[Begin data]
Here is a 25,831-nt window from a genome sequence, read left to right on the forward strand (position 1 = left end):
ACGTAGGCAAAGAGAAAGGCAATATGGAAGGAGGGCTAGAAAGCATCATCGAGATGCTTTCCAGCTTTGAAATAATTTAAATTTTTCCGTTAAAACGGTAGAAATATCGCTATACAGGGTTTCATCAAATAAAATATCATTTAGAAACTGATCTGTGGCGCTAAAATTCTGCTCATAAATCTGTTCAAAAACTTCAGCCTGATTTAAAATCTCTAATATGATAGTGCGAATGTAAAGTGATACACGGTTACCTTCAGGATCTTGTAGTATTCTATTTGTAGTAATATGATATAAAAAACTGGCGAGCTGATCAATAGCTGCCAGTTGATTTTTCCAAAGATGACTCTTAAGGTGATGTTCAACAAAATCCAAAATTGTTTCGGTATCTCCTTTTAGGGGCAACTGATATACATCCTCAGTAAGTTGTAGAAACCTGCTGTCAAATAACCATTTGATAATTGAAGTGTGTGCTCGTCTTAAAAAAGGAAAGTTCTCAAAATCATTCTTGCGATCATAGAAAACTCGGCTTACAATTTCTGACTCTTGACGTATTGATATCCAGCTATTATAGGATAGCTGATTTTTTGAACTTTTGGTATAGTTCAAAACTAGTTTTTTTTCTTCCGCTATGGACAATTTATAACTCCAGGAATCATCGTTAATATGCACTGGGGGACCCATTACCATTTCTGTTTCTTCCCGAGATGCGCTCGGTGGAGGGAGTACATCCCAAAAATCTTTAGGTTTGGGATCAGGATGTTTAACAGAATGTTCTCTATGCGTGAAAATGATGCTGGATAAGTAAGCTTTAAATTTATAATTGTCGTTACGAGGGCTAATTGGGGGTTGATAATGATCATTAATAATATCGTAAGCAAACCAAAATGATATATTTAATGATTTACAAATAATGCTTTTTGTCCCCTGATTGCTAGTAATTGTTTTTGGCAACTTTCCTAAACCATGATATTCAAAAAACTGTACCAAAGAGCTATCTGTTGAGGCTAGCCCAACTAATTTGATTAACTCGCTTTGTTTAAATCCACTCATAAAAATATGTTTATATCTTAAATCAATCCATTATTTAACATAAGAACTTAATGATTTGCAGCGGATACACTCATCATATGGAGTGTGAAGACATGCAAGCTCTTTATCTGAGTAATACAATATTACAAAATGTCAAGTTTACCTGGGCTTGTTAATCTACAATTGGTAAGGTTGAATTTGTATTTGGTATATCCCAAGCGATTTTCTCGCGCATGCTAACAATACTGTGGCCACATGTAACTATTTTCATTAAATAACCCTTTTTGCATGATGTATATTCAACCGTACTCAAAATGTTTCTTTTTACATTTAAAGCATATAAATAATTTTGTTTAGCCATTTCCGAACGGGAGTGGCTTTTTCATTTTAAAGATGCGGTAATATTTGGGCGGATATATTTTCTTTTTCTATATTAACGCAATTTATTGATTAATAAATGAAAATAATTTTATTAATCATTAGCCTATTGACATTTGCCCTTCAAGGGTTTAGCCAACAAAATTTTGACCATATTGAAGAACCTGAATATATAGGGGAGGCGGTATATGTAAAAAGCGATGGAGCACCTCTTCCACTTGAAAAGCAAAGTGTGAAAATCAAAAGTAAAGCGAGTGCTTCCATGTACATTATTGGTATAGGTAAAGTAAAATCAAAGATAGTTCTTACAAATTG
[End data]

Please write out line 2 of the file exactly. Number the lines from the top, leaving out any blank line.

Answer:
ACGTAGGCAAAGAGAAAGGCAATATGGAAGGAGGGCTAGAAAGCATCATCGAGATGCTTTCCAGCTTTGAAATAATTTAAATTTTTCCGTTAAAACGGTAGAAATATCGCTATACAGGGTTTCATCAAATAAAATATCATTTAGAAACTGATCTGTGGCGCTAAAATTCTGCTCATAAATCTGTTCAAAAACTTCAGCCTGATTTAAAATCTCTAATATGATAGTGCGAATGTAAAGTGATACACGGTTACCTTCAGGATCTTGTAGTATTCTATTTGTAGTAATATGATATAAAAAACTGGCGAGCTGATCAATAGCTGCCAGTTGATTTTTCCAAAGATGACTCTTAAGGTGATGTTCAACAAAATCCAAAATTGTTTCGGTATCTCCTTTTAGGGGCAACTGATATACATCCTCAGTAAGTTGTAGAAACCTGCTGTCAAATAACCATTTGATAATTGAAGTGTGTGCTCGTCTTAAAAAAGGAAAGTTCTCAAAATCATTCTTGCGATCATAGAAAACTCGGCTTACAATTTCTGACTCTTGACGTATTGATATCCAGCTATTATAGGATAGCTGATTTTTTGAACTTTTGGTATAGTTCAAAACTAGTTTTTTTTCTTCCGCTATGGACAATTTATAACTCCAGGAATCATCGTTAATATGCACTGGGGGACCCATTACCATTTCTGTTTCTTCCCGAGATGCGCTCGGTGGAGGGAGTACATCCCAAAAATCTTTAGGTTTGGGATCAGGATGTTTAACAGAATGTTCTCTATGCGTGAAAATGATGCTGGATAAGTAAGCTTTAAATTTATAATTGTCGTTACGAGGGCTAATTGGGGGTTGATAATGATCATTAATAATATCGTAAGCAAACCAAAATGATATATTTAATGATTTACAAATAATGCTTTTTGTCCCCTGATTGCTAGTAATTGTTTTTGGCAACTTTCCTAAACCATGATATTCAAAAAACTGTACCAAAGAGCTATCTGTTGAGGCTAGCCCAACTAATTTGATTAACTCGCTTTGTTTAAATCCACTCATAAAAATATGTTTATATCTTAAATCAATCCATTATTTAACATAAGAACTTAATGATTTGCAGCGGATACACTCATCATATGGAGTGTGAAGACATGCAAGCTCTTTATCTGAGTAATACAATATTACAAAATGTCAAGTTTACCTGGGCTTGTTAATCTACAATTGGTAAGGTTGAATTTGTATTTGGTATATCCCAAGCGATTTTCTCGCGCATGCTAACAATACTGTGGCCACATGTAACTATTTTCATTAAATAACCCTTTTTGCATGATGTATATTCAACCGTACTCAAAATGTTTCTTTTTACATTTAAAGCATATAAATAATTTTGTTTAGCCATTTCCGAACGGGAGTGGCTTTTTCATTTTAAAGATGCGGTAATATTTGGGCGGATATATTTTCTTTTTCTATATTAACGCAATTTATTGATTAATAAATGAAAATAATTTTATTAATCATTAGCCTATTGACATTTGCCCTTCAAGGGTTTAGCCAACAAAATTTTGACCATATTGAAGAACCTGAATATATAGGGGAGGCGGTATATGTAAAAAGCGATGGAGCACCTCTTCCACTTGAAAAGCAAAGTGTGAAAATCAAAAGTAAAGCGAGTGCTTCCATGTACATTATTGGTATAGGTAAAGTAAAATCAAAGATAGTTCTTACAAATTG